Cable, TV Strength Buoy News Corp.

Weakness at the movie division brings down operating earnings.
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News Corp.

(NWS) - Get Report

said Wednesday that it swung to a fiscal first-quarter profit, reversing a year-ago loss weighed down by a big charge, as it benefited from strength at its cable and broadcast TV networks.

For the quarter ended Sept. 30, the media giant reported earnings $843 million, compared with a year-earlier loss of $433 million. The 2005 results were dragged down by a $1 billion charge to write down the value of its TV stations' broadcasting licenses.

Excluding charges, News Corp. earned 27 cents a share for the quarter, up from 18 cents a share on a comparable basis last year. Analysts, on average, expected earnings of 20 cents a share, according to Thomson First Call.

The owner of the Fox News Channel,

The New York Post

and MySpace said total revenue rose 4.1% to $5.91 billion from last year's $5.68 billion. Operating earnings for its main businesses declined 6.4% to $851 million due to a poor performance from its film business, 20th Century Fox. That offset big gains in earnings from its broadcast and cable television networks.

Cable operating income rose 26% on affiliate and advertising growth at the company's regional sports networks and FX. Advertising growth at the Fox network helped television operating income rise 20%, the company said.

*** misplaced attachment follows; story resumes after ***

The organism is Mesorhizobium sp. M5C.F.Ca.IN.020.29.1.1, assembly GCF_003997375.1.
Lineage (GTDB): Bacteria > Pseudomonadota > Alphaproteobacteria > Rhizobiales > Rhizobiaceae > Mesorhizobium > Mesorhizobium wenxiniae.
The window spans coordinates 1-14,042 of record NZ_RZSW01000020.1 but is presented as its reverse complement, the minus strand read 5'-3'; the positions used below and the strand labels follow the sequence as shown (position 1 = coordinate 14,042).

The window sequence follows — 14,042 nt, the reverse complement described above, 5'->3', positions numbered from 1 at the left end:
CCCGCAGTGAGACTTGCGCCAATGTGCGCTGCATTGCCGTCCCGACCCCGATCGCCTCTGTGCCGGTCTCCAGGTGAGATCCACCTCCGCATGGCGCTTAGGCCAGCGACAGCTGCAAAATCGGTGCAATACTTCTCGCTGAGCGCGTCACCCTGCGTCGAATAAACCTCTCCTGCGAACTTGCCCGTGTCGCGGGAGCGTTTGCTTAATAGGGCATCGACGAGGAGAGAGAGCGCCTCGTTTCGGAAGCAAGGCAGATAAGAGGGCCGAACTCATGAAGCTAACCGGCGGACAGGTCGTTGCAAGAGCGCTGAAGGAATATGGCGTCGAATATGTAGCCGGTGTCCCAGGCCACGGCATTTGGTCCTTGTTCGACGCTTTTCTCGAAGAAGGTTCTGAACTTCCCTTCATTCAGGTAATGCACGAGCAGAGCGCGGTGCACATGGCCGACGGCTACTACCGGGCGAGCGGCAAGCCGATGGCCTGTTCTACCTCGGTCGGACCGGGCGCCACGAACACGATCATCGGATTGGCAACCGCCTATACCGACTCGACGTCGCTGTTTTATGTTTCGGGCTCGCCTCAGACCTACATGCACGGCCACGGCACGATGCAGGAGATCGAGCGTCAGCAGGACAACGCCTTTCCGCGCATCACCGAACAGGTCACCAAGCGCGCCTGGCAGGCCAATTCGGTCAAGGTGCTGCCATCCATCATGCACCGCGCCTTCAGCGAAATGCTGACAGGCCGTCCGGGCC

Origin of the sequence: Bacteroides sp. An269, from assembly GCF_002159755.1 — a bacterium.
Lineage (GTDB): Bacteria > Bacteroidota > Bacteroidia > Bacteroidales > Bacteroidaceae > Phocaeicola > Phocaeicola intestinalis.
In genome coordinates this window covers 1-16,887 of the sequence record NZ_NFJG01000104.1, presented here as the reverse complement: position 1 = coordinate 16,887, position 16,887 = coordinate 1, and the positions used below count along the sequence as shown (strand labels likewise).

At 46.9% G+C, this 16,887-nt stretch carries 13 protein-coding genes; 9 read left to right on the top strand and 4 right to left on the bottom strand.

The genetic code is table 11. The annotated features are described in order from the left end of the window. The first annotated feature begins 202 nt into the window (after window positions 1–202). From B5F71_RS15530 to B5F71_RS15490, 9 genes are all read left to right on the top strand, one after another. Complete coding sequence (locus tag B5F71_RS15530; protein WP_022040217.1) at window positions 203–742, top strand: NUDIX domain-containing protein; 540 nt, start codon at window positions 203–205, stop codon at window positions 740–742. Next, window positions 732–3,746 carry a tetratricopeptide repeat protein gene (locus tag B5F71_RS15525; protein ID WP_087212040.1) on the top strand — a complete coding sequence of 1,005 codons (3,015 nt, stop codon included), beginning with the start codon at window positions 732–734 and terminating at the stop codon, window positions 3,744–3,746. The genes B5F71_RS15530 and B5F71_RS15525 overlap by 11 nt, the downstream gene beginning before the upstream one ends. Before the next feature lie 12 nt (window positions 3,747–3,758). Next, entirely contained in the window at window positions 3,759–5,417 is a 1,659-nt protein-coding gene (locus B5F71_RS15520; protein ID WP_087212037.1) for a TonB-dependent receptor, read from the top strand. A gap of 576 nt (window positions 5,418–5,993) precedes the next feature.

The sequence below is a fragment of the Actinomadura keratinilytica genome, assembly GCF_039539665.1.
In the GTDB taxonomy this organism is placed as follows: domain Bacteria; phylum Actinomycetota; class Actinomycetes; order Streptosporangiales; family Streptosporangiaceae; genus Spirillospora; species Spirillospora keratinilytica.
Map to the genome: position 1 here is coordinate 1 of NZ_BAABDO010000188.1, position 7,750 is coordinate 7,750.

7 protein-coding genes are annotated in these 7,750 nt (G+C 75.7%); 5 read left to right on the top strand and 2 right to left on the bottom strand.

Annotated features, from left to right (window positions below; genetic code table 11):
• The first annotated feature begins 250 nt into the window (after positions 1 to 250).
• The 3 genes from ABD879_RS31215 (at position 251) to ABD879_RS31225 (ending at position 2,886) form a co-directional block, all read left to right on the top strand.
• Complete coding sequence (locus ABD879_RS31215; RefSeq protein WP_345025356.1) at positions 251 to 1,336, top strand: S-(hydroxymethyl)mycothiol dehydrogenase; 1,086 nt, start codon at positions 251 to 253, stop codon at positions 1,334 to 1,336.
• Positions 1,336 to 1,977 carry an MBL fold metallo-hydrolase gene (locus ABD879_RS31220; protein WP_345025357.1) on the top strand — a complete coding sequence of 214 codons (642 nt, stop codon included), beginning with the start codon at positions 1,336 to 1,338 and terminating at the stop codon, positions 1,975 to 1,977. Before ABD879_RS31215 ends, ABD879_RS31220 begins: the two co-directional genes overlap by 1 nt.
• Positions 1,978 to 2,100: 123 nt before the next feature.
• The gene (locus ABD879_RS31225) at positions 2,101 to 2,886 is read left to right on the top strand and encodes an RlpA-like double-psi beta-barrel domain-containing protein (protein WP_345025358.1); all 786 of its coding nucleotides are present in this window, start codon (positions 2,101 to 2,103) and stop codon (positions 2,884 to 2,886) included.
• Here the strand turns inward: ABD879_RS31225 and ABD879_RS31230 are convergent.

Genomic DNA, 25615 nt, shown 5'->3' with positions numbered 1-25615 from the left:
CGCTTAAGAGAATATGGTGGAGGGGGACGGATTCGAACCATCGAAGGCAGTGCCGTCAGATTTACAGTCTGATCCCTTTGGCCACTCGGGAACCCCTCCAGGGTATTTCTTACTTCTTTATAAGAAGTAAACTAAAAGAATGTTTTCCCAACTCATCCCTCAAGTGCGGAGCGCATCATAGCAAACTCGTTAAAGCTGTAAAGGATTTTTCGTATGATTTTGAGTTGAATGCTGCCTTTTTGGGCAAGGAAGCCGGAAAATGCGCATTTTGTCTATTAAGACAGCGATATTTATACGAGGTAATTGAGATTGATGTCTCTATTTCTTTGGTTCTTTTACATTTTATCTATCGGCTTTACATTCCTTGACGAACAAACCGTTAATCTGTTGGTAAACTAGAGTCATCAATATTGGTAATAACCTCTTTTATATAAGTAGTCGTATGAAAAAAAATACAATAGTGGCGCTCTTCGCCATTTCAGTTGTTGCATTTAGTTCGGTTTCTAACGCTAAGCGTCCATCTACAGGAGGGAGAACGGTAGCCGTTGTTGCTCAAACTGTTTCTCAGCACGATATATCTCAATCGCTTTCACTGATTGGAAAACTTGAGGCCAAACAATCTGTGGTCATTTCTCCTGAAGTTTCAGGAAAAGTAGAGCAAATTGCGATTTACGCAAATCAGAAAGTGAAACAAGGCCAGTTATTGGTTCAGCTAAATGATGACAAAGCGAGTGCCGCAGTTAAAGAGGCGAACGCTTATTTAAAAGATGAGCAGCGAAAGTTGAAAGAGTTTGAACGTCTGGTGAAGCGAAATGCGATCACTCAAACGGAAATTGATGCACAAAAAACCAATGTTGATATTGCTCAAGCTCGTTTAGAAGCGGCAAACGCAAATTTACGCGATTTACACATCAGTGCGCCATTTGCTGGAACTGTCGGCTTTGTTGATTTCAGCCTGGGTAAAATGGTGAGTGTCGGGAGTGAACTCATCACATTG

"The operational momentum we exhibited throughout our record fiscal 2006 continued during the first quarter of fiscal 2007," said News Corp. in a press release. "Sustained market-leading positions at our cable networks and television stations, along with stronger advertising at the FOX network, produced double-digit operating income growth in the Cable Network Programming and Television segments."

The company also touted the prospects of its Internet properties, like the explosion of the social networking Web site MySpace.

"We have also begun to capitalize on the rapid growth at our new media assets, where News Corporation websites now rank second in the U.S. in total page views and fifth in unique visitors," it said. "Our recently announced landmark deal with Google for textual search is expected to generate $900 million over three and a half years, signifying our ability to monetize our traffic in ways that make sense for our audience and quickly moving our new media properties toward profitability."

Shares of News Corp. were recently up 14 cents, or 0.6%, to $22 in after-hours trading, after they rose 1.3% in regular trading hours.